It’s time. It’s time to acknowledge that the conversations about the police that happen in black homes are often very different than they are in white ones. It’s time to acknowledge that this reality stems from the all too frequent unjust treatment black people suffer during interactions with the police and how the police perceive black people. It’s time to engage in a positive national discussion about race and equal treatment under the law, about respect and fairness.
It’s time to change the conversation. It’s time to talk about the talk.
Boris Kodjoe has invited us all to talk.
The Brotherhood/Sister Sol states that their mission is to provide multi-layered support, guidance, education and love to our members, to teach young people to have self-discipline and order in their lives, and then to offer opportunities and access so they may develop agency.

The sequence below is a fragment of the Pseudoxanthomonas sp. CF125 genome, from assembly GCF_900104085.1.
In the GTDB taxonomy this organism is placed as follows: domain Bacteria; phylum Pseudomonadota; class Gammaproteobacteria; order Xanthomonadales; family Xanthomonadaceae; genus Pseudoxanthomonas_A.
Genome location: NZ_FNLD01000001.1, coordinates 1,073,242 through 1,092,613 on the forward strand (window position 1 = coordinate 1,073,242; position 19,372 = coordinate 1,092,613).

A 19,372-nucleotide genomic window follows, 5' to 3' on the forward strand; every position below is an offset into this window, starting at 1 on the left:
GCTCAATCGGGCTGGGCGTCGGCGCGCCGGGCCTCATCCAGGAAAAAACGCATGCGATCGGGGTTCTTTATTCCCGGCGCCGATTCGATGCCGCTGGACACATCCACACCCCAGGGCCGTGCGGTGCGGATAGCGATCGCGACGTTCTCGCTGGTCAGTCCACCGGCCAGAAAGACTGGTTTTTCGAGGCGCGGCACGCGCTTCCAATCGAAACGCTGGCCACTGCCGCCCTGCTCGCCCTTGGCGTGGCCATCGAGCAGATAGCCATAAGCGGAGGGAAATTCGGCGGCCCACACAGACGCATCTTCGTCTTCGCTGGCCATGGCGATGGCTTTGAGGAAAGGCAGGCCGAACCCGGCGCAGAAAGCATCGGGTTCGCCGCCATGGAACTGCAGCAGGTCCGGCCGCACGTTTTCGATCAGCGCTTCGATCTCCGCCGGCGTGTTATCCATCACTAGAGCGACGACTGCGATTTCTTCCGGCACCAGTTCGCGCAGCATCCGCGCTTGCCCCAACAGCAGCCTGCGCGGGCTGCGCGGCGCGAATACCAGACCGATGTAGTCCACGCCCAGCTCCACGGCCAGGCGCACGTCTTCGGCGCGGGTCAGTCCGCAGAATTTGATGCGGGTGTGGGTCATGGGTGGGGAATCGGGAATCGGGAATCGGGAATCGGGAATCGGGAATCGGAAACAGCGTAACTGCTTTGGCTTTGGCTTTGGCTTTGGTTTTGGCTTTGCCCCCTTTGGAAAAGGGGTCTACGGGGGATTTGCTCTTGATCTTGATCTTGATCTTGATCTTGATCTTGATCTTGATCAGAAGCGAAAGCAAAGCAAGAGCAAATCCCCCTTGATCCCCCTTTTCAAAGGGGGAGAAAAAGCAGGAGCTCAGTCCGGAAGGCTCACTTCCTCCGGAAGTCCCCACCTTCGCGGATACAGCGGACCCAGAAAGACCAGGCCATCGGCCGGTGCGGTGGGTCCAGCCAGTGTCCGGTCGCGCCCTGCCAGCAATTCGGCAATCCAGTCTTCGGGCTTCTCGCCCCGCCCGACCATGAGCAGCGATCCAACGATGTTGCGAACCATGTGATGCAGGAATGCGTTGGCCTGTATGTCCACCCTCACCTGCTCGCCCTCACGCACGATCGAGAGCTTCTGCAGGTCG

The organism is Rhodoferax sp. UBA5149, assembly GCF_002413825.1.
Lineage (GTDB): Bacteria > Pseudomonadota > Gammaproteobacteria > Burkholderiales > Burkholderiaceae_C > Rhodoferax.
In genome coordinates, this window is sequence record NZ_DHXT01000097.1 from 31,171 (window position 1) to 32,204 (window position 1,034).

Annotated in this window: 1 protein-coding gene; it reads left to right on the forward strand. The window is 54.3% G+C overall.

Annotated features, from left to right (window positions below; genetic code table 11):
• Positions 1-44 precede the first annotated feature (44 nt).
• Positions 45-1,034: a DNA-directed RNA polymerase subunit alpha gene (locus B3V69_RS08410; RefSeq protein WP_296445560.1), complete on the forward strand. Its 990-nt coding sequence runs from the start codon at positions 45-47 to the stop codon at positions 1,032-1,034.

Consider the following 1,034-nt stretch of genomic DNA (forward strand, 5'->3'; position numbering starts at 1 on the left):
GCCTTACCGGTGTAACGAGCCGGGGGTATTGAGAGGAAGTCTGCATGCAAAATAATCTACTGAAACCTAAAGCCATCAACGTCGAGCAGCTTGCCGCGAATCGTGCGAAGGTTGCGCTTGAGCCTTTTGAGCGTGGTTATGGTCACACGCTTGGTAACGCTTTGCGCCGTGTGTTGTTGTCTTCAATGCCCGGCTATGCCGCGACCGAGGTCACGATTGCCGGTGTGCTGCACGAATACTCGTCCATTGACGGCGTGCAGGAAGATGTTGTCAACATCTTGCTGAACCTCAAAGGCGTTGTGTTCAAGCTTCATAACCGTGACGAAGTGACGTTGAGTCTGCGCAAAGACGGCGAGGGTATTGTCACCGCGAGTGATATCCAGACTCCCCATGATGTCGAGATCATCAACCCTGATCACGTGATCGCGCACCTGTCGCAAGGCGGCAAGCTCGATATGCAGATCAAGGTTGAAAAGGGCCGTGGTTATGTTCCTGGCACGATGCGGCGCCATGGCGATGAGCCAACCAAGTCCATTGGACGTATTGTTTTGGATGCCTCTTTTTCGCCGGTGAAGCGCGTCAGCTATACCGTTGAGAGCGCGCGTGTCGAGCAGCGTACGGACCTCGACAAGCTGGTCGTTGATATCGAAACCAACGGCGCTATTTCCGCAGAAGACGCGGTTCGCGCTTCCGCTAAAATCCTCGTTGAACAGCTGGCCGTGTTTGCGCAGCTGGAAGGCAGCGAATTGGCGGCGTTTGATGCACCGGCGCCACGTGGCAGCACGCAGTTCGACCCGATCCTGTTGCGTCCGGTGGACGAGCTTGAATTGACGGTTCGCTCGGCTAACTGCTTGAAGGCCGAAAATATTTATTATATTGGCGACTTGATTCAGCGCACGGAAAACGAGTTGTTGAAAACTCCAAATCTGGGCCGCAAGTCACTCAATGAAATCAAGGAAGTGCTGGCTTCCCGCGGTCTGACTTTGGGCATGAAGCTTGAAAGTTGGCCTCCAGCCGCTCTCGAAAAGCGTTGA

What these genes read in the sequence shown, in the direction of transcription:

Founded in 1995, The Brotherhood/Sister Sol provides holistic, long-term support services for young people ages eight to twenty-one. Services include wrap-around, evidence-based programming such as four to six year rites of passage, thorough five-day-a-week after-school care, school and home counseling, summer camps, job training, college preparation, employment opportunities, community organizing training, and month long international study programs to Africa and Latin America.
Are you ready to talk about the talk?
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